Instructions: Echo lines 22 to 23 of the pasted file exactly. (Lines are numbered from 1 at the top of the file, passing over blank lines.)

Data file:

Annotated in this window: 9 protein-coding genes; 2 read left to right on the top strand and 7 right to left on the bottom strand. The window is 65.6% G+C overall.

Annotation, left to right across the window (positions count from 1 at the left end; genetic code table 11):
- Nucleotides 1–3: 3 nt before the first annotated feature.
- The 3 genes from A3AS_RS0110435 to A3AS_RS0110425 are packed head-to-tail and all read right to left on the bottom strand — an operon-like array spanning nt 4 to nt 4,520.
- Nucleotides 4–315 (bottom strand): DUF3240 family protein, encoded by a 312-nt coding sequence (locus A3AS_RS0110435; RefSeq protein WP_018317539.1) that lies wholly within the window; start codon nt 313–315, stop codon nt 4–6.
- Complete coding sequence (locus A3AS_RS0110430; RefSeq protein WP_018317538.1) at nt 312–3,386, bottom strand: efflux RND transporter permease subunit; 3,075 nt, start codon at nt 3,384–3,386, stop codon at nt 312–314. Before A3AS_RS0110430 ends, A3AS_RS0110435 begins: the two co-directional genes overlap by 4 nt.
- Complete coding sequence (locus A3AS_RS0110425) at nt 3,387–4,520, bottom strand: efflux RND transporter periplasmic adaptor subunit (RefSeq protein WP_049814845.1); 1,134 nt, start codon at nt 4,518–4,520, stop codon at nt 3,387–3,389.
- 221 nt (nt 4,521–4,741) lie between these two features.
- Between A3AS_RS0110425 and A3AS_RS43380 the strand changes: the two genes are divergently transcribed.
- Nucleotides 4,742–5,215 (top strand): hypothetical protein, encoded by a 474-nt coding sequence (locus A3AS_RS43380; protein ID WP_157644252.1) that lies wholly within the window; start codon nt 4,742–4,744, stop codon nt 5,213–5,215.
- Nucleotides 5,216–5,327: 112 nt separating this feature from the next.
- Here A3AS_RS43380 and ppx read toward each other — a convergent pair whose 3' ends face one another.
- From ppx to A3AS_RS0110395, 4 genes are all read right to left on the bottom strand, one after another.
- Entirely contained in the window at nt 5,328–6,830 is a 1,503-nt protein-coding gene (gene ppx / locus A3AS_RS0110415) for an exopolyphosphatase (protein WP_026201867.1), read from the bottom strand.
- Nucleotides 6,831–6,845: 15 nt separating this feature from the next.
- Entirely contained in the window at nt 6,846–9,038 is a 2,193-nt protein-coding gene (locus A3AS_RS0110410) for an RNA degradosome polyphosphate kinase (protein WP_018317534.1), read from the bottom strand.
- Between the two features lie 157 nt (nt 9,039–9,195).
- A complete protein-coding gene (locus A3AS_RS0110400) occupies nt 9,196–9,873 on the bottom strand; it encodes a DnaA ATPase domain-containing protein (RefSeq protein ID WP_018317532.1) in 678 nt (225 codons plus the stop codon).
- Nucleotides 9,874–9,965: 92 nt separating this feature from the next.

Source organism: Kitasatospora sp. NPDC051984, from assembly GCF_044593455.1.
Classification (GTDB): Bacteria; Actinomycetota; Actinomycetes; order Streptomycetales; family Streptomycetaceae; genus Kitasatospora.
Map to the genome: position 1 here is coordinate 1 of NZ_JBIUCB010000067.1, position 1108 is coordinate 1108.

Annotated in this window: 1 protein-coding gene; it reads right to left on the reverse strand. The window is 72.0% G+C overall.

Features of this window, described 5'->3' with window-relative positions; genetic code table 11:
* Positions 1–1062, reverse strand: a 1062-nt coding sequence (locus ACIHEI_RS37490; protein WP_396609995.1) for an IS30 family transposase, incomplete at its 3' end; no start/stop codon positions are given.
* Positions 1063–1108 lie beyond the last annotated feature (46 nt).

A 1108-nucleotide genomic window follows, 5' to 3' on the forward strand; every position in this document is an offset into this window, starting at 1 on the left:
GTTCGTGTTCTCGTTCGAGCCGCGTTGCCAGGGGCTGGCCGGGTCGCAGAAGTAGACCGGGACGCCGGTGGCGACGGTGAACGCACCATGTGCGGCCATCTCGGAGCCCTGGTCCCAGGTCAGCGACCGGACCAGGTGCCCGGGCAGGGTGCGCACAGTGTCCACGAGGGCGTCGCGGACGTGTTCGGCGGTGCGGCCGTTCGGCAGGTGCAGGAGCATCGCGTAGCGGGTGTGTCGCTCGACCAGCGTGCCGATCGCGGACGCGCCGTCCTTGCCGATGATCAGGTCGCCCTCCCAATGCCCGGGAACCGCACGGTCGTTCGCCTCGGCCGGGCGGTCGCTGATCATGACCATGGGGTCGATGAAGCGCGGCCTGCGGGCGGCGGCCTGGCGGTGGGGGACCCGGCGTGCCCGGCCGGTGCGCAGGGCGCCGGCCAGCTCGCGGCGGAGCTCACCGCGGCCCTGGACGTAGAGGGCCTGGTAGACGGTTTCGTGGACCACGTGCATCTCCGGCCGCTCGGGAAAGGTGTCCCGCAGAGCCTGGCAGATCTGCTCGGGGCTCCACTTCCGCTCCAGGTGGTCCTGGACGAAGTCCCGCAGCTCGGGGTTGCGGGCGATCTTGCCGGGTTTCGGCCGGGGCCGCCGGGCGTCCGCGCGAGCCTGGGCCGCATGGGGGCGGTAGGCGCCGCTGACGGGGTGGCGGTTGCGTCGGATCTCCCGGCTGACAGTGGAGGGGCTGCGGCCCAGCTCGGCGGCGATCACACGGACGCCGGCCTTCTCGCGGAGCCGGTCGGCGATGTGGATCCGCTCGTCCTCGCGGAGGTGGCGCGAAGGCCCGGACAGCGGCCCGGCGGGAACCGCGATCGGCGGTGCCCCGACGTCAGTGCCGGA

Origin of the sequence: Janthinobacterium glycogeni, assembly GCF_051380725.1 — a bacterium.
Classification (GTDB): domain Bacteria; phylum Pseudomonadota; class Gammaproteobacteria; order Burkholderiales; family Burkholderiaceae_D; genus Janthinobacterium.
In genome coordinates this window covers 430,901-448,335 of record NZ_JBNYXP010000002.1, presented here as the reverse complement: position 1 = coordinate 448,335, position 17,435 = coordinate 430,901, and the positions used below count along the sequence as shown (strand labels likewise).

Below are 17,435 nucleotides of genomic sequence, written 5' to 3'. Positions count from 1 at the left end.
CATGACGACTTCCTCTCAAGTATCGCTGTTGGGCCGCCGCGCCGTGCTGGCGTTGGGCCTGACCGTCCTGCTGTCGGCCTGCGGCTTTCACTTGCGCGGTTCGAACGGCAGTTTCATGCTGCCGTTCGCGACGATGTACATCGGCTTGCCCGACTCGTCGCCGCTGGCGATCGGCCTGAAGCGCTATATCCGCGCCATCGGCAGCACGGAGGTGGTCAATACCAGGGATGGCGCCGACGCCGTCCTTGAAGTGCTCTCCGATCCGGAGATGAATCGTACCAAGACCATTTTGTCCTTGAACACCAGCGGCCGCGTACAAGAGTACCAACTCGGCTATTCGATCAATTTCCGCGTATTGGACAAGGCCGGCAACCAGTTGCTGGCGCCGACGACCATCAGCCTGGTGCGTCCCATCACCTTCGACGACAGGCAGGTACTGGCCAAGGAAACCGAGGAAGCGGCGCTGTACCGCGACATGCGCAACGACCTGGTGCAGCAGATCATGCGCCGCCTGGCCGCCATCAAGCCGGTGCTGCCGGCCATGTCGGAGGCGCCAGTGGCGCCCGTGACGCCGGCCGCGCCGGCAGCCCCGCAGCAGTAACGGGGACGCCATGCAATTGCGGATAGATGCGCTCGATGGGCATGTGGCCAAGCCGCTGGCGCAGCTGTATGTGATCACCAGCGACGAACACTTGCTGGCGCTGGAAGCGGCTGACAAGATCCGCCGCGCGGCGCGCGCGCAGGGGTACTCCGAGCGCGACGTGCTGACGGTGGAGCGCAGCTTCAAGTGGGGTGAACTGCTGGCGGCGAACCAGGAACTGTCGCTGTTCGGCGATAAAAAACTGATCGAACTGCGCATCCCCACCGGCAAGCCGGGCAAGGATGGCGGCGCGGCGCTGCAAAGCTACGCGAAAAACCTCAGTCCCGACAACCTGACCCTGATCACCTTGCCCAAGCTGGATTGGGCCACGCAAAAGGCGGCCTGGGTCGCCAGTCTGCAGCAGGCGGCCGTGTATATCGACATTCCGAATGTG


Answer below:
Map to the genome: position 1 here is coordinate 1 of NZ_JBIUCB010000067.1, position 1108 is coordinate 1108.

Annotated in this window: 1 protein-coding gene; it reads right to left on the reverse strand. The window is 72.0% G+C overall.